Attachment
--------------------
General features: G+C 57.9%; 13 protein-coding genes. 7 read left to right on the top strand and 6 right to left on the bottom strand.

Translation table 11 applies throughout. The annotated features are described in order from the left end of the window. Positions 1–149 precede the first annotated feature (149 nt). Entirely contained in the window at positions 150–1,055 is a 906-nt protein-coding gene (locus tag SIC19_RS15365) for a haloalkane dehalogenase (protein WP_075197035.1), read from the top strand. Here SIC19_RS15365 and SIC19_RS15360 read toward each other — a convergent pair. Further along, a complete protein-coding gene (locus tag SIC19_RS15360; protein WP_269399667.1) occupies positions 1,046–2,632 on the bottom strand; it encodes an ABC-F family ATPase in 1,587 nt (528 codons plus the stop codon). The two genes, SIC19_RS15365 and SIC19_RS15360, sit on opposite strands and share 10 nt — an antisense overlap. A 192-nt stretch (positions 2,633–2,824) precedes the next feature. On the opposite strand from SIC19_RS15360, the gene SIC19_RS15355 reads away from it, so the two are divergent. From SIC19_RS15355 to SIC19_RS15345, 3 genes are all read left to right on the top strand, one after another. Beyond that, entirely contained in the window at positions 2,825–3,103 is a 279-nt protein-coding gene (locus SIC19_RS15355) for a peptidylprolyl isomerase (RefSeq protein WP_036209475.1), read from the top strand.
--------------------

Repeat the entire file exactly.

General features: G+C 57.9%; 13 protein-coding genes. 7 read left to right on the top strand and 6 right to left on the bottom strand.

Translation table 11 applies throughout. The annotated features are described in order from the left end of the window. Positions 1–149 precede the first annotated feature (149 nt). Entirely contained in the window at positions 150–1,055 is a 906-nt protein-coding gene (locus tag SIC19_RS15365) for a haloalkane dehalogenase (protein WP_075197035.1), read from the top strand. Here SIC19_RS15365 and SIC19_RS15360 read toward each other — a convergent pair. Further along, a complete protein-coding gene (locus tag SIC19_RS15360; protein WP_269399667.1) occupies positions 1,046–2,632 on the bottom strand; it encodes an ABC-F family ATPase in 1,587 nt (528 codons plus the stop codon). The two genes, SIC19_RS15365 and SIC19_RS15360, sit on opposite strands and share 10 nt — an antisense overlap. A 192-nt stretch (positions 2,633–2,824) precedes the next feature. On the opposite strand from SIC19_RS15360, the gene SIC19_RS15355 reads away from it, so the two are divergent. From SIC19_RS15355 to SIC19_RS15345, 3 genes are all read left to right on the top strand, one after another. Beyond that, entirely contained in the window at positions 2,825–3,103 is a 279-nt protein-coding gene (locus SIC19_RS15355) for a peptidylprolyl isomerase (RefSeq protein WP_036209475.1), read from the top strand.